Well, let's see. He's 33 years old and entering his 9th season as a D1 assistant. By comparison, Bruiser was around 30 or 31 when he took over the reigns at UMass, with 7 years of assistant coaching experience. Both men have been top lieutenants (in-game coaching, practices, and recruiting) for John Calipari, a guy who knows how to win, how to get the most out of his players, and how to sell a program to the fans and media.m626t wrote:what makes anyone think Barbee can run a D1 program at this point anyway?? and, don't even try to compare him to Cal, at any stage of their careers; there is none.
Here's some info that fulfills the "comes from a winning program" criterion:
In Barbee's four seasons in Memphis, he helped lead the Tigers to four-straight 20-win seasons and four-consecutive postseason berths.
Since 2000-01, Memphis also won the 2002 NIT championship, claimed a share of the 2004 Conference USA regular season crown and took home the 2002 and 2003 C-USA National Division titles. The Tigers also finished the last two seasons ranked in the final AP Top 25 poll - No. 19 in 2003 and No. 24 in 2004.
After beginning his coaching career as the third assistant at UMass from 1996-98, Barbee joined the Wyoming coaching staff for the 1998-99 season in a position that allowed him to recruit off campus. In his only year with the Cowboys, Barbee assisted in guiding Wyoming to an 18-10 mark and an NIT appearance, advancing to the postseason's second round.
Some info that fulfills the "recruiting" criterion:
The Memphis basketball fortunes have changed for the better - much better - the last four years, and much of that has to do with the coaching staff's commitment to recruiting - an area in which Barbee excels.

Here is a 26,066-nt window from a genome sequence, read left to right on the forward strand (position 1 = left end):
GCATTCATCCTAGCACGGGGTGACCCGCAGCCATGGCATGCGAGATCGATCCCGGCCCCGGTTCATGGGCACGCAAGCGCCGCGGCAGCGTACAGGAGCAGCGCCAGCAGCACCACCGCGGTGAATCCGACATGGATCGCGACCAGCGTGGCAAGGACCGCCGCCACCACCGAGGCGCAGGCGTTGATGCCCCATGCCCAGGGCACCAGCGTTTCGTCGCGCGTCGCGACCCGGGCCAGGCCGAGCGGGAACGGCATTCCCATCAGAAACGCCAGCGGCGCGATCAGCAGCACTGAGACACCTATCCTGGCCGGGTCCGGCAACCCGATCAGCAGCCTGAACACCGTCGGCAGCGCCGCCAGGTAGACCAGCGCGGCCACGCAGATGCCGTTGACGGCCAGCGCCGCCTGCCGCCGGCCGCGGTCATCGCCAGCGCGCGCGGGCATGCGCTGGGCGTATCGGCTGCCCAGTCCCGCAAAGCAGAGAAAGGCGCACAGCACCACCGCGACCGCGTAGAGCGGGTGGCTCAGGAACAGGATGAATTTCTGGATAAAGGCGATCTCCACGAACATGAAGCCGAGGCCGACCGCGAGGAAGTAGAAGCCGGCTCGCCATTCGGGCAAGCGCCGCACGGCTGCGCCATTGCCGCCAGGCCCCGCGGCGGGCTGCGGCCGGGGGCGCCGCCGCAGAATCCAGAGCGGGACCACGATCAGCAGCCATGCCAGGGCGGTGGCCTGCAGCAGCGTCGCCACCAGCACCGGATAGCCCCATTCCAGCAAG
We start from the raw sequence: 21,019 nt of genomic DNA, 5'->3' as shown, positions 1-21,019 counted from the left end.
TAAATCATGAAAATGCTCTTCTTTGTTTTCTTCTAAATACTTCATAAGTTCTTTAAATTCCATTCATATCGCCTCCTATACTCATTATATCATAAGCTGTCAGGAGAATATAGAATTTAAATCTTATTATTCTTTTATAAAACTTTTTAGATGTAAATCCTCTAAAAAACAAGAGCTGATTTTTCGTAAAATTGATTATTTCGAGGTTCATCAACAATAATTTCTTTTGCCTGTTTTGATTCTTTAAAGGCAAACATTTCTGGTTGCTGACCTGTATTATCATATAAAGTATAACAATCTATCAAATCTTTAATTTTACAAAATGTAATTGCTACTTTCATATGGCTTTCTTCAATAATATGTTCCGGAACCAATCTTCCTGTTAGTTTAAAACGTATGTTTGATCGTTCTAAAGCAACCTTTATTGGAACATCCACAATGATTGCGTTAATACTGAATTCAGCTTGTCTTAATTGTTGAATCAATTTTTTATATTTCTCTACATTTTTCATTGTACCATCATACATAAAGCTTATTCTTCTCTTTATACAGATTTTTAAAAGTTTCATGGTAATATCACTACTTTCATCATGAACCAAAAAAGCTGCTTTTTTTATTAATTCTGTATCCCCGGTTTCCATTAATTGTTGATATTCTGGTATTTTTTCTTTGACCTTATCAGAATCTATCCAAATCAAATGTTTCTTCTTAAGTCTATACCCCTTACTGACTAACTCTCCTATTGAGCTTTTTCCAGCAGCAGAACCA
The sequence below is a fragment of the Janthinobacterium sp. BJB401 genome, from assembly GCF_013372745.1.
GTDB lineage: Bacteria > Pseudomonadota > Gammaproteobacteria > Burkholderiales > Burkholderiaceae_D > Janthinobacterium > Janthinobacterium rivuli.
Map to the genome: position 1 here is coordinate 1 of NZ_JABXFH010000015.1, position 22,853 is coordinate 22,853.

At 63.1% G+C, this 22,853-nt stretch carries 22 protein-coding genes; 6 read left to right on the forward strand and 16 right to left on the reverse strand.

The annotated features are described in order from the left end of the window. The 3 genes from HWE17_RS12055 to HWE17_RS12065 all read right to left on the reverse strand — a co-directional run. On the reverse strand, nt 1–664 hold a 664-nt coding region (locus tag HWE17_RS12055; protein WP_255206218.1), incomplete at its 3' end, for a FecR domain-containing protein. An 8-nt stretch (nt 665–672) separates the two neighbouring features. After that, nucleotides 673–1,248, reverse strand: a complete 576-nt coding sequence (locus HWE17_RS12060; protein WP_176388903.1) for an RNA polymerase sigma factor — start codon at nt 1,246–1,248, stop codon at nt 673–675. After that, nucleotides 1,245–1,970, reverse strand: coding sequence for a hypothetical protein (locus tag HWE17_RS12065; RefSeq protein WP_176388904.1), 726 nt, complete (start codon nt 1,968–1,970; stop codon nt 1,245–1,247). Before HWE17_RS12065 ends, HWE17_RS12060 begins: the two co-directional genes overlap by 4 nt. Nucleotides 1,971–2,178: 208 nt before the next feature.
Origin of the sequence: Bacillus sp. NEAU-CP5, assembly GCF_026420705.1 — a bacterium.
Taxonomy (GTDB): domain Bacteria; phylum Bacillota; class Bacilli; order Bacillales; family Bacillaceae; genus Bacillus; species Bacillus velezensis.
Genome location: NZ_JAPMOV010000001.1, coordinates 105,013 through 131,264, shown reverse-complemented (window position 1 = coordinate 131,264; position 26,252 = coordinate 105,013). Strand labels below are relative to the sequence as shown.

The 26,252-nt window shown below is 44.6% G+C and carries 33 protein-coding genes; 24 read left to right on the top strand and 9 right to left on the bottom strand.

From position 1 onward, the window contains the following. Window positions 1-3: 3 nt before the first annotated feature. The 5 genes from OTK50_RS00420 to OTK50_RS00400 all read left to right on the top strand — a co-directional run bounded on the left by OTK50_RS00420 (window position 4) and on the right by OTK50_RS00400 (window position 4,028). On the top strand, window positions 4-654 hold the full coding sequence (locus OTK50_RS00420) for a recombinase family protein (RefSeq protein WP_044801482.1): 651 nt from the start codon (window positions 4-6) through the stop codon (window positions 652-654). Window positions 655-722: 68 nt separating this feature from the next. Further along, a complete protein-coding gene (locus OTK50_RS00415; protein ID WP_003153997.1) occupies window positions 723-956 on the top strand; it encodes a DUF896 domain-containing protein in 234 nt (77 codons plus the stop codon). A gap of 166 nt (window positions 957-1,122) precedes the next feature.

In addition to his on-court responsibilities, Barbee has become one of the nation's top recruiters. In the spring of 2004, Rivals.com named Barbee among the country's top 25 recruiters and HoopScoop magazine listed him as one of the nation's top assistant coaches.
The recognition Barbee has received is most deserving. Since arriving in Memphis, Calipari and his staff have raked in recruiting classes that have been ranked in the top 10 every year. The Tigers' 2001 and 2004 recruiting classes were ranked No. 1 in the nation, while the other three groups were rated in the top 10. Memphis was destined for another No. 1 class in 2002 before its top signee opted for the NBA, but the class still wound up in the top 10.
Here's a reference that fulfills the "teaching" criterion:
During his second stint at UMass, Barbee worked with the Minutemen's post players, including Kitwana Rhymer who ranked among the Atlantic 10 Conference's top 10 in both rebounding and blocked shots.
"We start off practices with individual work," UMass head coach Bruiser Flint said. "Tony has done a good job with our post players. Tony gets Kit in, works with him, watches tape with him and the kid is really starting to develop. He's good at teaching those guys."
I don't have any more recent references, but I do not believe he got WORSE at it after four more seasons under Calipari.
I'm not sure how he would handle getting kids to class, graduating players, handling controversy, etc. But I guess you have to believe that he's learned how to do all that too. PLUS, he comes without the fat contract Lappas was commanding when he showed up. AND he can hopefully reenergize a fan base (and media coverage) that's been dwindling steadily the past few years.
What else does a guy have to do to get a shot with a down program such as UMass? You think you're skeptical about Barbee. I'm more concerned that he's going to say "pass" on UMass. Now THAT would be a shame.
I don't mean to get this post way off topic, I just wanted the response to be public since the question was public. I'd be more than happy to debate this subject via private message.
**Biographical info courtesy of http://gotigersgo.collegesports.com**